Further to that, it will be particularly interesting to see how some of the Lightning rookies perform on the world’s biggest stage. Ondrej Palat and Radko Gudas, who will both suit up for the Czech team, are two guys that I’ll be keying in on when watching. They’ve been pillars of the Lightning’s success so far this season, and I’m definitely wondering how they’ll be used in Sochi. It's hard to imagine that they'll be counted on by the Czechs like they are by the Lightning, but both play a style that allows them to be effective in a more limited role.
Personally, I’m really not overly worried about the potential negative impact that the Olympics will have on the Lightning’s ability to compete down the stretch. There are two reasons for that. Firstly, I’m of the belief that the players who are going will be motivated and excited by the experience. Secondly, the unfortunate reality that some of the team’s best players are staying home to rest up might help the group down the stretch. Does that make their snubs a positive for Tampa? Perhaps. How many organizations have players of the Bishop/St. Louis/Hedman caliber staying home? Not too many. It’s not like Tampa is the only organization sending players to participate, so the team really isn’t at any sort of disadvantage here.
At the end of the day, the Olympic competition is something that hockey fans around the world should celebrate. This tournament features the best of the best. The fact that Lightning fans have so many players to watch and cheer for makes it even better.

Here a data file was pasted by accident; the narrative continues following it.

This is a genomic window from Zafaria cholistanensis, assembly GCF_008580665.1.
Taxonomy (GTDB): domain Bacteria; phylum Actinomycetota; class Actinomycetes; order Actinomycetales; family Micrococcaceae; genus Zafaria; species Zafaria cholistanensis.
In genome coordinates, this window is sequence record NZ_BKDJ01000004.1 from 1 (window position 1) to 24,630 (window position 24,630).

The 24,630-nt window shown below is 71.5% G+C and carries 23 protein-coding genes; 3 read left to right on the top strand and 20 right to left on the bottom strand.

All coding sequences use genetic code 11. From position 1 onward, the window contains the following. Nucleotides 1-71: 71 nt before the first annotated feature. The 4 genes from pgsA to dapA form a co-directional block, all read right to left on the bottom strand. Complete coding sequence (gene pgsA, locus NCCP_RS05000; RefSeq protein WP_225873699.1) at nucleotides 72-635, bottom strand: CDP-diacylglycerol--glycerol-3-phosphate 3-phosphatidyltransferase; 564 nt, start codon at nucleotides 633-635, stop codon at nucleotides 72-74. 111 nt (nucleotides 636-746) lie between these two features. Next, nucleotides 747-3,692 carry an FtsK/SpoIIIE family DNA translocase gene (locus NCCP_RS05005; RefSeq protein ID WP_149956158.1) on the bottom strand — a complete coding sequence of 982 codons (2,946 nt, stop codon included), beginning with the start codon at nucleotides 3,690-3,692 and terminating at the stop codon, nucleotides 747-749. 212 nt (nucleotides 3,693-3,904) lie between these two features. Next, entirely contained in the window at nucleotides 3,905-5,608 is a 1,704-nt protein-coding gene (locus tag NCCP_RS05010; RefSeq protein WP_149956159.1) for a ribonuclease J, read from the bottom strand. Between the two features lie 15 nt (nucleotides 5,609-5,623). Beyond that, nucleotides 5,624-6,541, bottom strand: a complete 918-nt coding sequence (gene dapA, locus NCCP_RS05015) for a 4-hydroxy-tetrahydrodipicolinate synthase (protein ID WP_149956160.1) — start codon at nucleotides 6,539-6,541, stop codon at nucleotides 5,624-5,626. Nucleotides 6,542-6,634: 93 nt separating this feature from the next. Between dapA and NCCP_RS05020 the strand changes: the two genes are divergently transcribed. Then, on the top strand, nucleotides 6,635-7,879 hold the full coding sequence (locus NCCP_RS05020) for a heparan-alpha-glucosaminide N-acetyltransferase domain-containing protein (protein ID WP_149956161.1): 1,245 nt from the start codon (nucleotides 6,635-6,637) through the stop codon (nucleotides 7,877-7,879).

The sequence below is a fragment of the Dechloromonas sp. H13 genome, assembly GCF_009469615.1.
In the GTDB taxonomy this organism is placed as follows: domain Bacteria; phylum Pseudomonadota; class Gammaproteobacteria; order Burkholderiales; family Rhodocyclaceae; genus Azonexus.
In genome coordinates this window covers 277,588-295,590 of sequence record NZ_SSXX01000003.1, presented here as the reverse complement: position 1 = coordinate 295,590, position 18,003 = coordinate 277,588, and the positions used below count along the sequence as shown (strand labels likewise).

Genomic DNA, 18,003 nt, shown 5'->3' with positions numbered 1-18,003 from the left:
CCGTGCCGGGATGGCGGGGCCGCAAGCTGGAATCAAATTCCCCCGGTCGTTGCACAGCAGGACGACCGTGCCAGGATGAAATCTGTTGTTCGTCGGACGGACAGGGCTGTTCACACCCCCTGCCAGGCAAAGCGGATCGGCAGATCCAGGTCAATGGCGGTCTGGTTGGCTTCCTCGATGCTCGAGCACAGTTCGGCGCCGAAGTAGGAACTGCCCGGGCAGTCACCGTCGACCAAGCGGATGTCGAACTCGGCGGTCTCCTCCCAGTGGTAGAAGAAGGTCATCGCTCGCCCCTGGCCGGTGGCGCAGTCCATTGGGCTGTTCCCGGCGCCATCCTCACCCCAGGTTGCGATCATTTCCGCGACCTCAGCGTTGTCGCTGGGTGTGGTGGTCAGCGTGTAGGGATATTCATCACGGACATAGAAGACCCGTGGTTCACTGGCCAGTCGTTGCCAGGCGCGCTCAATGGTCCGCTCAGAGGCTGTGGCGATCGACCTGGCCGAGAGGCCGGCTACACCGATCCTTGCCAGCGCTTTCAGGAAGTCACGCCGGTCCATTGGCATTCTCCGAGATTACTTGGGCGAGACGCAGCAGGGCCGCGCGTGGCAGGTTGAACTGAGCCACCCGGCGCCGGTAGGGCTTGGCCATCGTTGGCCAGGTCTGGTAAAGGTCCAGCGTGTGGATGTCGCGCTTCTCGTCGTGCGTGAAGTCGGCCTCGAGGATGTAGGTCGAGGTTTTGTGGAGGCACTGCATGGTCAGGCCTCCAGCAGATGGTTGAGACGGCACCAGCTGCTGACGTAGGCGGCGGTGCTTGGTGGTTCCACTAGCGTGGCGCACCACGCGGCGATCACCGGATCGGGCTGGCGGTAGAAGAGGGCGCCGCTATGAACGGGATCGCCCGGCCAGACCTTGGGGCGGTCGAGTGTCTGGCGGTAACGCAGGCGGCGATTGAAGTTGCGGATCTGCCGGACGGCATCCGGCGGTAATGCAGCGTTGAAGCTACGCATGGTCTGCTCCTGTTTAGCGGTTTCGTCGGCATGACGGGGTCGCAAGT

John Fontana, El Generalissmo Supremo de Raw Charge, Follow John on Twitter .
My biggest concern is the geopolitics surrounding these Games and how volatile they have become. In that regard, I’m worried for everyone participating as they have the potential to become political pawns if things go wrong.
If things go right and everything is played like there is no volatility? I think I’m more likely to just sit back and enjoy the hockey for what it is and leave worries and expectations about the last stretch of the season until the NHL resumes.
I do, however, hope NBC doesn’t try to milk the story about Stamkos’ leg too much. They have that bad habit with the Olympics – to milk a story until people are sick of it.